By SCOTT MCKIE B.P.
ONE FEATHER STAFF
The USDA established the U.S. Domestic Hemp Production Program officially on Wednesday, Oct. 29 and released important regulations for states and federally recognized tribes in the process.
The lack of these regulations was a sticking point for Principal Chief Richard G. Sneed in the establishment of a Cannabis Commission for the Eastern Band of Cherokee Indians (EBCI). In early October, he vetoed Res. No. 731 (2019), which would have established a Cannabis Commission for the Tribe, stating at the time, “The passage of Res. No. 731 – 2019 was a historic action taken by our Tribe towards greater economic diversification. Yet, it is premature in nature.”
He advised waiting for the USDA regulations.
Following the announcement by the USDA, Chief Sneed told the One Feather, “The EBCI has been waiting for these regulations so we may better understand the opportunity the Eastern Band has while staying within an established legal framework. I look forward to bringing this information to the EBCI, particularly Tribal Council, so we may resume our work to establish a Commission to advance our interests in hemp production.”
He added, “We have some very capable staff working on this issue and will continue to engage outside partners to ensure we maximize our return on investments.”
U.S. Secretary of Agriculture Sonny Perdue commented on Wednesday, “At USDA, we are always excited when there are new economic opportunities for our farmers, and we hope the ability to grow hemp will pave the way for new products and markets. We have had teams operating with all hands-on-deck to develop a regulatory framework that meets Congressional intent while seeking to provide a fair, consistent, and science-based process for states, tribes, and individual producers who want to participate in this program.”
The USDA’s interim final rule is being published in the Federal Register. According to information from the USDA, “The rule includes provisions for the U.S. Department of Agriculture to approve hemp production plans developed by states and Indian tribes including: requirements for maintaining information on the land where hemp is produced; testing the levels of delta-9 tetrahydrocannabinol; disposing of plants not meeting necessary requirements; and licensing requirements. It also establishes a federal plan for hemp producers in states or territories of Indian tribes that do not have their own approved hemp production plan.”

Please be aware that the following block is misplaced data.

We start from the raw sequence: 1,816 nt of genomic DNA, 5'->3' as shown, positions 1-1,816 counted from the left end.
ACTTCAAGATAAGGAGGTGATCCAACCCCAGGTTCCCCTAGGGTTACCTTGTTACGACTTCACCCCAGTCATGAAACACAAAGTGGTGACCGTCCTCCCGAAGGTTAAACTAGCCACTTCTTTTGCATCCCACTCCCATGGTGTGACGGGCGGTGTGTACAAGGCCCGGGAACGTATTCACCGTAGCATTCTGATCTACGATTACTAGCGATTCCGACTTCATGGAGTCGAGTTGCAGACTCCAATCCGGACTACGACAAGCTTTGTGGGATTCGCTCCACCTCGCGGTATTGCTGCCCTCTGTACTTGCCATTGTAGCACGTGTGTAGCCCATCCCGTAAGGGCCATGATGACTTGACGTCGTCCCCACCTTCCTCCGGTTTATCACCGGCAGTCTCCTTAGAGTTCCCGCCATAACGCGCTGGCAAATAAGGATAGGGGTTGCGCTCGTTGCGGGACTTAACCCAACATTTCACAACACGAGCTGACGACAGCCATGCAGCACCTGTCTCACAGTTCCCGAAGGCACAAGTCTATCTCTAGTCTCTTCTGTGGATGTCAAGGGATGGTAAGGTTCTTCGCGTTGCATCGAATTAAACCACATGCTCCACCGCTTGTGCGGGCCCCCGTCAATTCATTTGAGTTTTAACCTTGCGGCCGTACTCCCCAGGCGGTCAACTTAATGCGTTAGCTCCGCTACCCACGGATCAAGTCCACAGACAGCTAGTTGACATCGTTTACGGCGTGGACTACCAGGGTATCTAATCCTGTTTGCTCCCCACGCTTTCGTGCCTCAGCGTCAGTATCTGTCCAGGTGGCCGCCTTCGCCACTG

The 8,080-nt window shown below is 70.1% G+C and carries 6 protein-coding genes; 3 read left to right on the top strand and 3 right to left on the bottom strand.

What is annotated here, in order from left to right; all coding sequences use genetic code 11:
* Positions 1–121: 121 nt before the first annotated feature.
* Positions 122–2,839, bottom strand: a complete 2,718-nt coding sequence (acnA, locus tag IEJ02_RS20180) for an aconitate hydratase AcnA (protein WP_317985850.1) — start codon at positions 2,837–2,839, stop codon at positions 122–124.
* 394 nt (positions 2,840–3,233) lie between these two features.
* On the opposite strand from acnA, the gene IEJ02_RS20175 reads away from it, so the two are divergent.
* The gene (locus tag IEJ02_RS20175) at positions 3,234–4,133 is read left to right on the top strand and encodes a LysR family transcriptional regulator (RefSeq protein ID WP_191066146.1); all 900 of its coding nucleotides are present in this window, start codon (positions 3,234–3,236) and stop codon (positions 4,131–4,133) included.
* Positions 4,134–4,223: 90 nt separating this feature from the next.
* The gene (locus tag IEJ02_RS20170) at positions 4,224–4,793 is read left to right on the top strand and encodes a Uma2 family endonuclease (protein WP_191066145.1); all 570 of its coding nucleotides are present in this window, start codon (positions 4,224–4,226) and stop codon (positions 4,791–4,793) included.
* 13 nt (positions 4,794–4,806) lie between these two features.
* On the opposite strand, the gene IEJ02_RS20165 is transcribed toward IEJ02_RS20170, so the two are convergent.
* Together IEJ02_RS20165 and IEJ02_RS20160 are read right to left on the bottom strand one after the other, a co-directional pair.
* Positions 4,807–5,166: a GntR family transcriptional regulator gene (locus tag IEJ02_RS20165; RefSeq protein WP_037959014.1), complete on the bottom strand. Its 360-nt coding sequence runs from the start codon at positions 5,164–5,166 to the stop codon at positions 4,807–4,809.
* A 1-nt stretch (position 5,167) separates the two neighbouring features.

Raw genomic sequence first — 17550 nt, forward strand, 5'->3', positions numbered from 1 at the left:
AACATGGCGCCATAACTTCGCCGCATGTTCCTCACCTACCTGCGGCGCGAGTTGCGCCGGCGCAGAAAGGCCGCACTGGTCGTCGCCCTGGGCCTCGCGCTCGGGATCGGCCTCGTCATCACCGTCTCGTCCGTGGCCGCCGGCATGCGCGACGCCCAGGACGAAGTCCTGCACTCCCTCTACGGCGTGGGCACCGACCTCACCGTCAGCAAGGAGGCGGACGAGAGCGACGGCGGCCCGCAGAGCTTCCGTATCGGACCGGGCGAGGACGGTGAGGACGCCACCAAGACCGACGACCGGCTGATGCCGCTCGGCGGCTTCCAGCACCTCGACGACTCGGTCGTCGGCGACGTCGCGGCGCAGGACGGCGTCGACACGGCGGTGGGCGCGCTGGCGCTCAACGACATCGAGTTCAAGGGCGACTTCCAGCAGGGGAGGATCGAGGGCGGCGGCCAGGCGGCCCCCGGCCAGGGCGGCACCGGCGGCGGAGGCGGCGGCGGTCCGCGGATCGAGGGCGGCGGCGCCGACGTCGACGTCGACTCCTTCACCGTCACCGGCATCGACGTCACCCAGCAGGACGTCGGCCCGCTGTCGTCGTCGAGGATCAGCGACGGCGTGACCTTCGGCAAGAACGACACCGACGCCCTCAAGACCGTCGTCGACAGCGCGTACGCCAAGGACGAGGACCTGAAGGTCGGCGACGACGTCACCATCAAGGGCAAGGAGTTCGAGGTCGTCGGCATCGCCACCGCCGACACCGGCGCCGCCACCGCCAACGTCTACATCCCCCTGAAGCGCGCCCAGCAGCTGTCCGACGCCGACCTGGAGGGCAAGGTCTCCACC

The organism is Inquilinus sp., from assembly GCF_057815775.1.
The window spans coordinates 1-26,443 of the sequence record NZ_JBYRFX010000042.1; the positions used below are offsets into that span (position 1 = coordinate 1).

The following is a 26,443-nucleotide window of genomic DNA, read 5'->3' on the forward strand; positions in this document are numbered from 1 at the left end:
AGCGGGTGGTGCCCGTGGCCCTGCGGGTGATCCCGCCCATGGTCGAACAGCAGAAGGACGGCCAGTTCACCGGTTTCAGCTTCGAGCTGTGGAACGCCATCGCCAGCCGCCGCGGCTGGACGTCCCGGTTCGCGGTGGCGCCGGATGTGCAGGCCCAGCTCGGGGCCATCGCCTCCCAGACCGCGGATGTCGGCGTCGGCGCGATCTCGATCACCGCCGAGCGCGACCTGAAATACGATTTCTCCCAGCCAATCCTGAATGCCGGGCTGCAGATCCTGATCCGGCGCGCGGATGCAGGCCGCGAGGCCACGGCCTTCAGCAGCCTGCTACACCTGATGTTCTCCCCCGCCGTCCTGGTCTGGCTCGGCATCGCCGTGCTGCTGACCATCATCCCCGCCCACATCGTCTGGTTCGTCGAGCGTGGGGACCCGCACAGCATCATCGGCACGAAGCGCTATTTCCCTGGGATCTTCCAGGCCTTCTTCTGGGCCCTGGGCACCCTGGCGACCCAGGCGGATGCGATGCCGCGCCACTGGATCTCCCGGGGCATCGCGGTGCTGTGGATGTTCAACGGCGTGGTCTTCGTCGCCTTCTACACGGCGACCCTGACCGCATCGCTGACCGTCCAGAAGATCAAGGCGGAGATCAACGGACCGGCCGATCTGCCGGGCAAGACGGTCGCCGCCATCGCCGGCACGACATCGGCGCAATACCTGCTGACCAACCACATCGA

Following the veto of Res. No. 731, which withstood an override vote on Oct. 4, new legislation (Res. No. 24 – 2019) was submitted during Annual Council to establish a Cannabis Commission for the Tribe. That legislation, submitted by former Wolftown Rep. Jeremy Wilson who now serves as the EBCI governmental affairs liaison, completely eliminated compensation for the Commission and reduced the budget from $240,000 to $162,000.
The legislation states “hemp is not medical marijuana or recreational marijuana” and provides that the Commission’s purpose would be to:
- Develop an EBCI Hemp Regulation Plan for submission to the USDA;
- Research, draft, and submit to Tribal Council for its review and approval any necessary amendments to the Cherokee Code to support the Tribe’s conduct of lawful activities in the hemp industry and development of economic opportunities for the Tribe in that industry and related industries;
- Develop a long-range plan for the Cannabis Commission or other hemp regulatory entity for the Tribe;
- Develop necessary administrative rules for review and approval under tribal law; and
- Develop a long-term economic plan for the Tribe regarding the hemp industry.
The idea for the Cannabis Commission was a recommendation from the feasibility study, initiated by Tribal Council, entitled “Hemp as a Feasible Commodity for the Eastern Band of Cherokee Indians”. During a presentation to Council regarding the feasibility study in July, Eric Stahl, Hempleton Investment Group (group that performed the study) vice president of sales, noted that the study focused on industrial hemp which is a strain of Cannabis sativa that contains less than 0.3 percent THC (tetrahydrocannabinol).
“Hemp cannot get you high,” Stahl told Council at the presentation in July. He further said that hemp fiber is four times as durable as cotton and can be grown on the same land for 14 years without depletion.
The agenda for the Thursday, Nov. 14 regular session of Tribal Council has not been released yet, but it is likely that Res. No. 24 will be discussed during that session.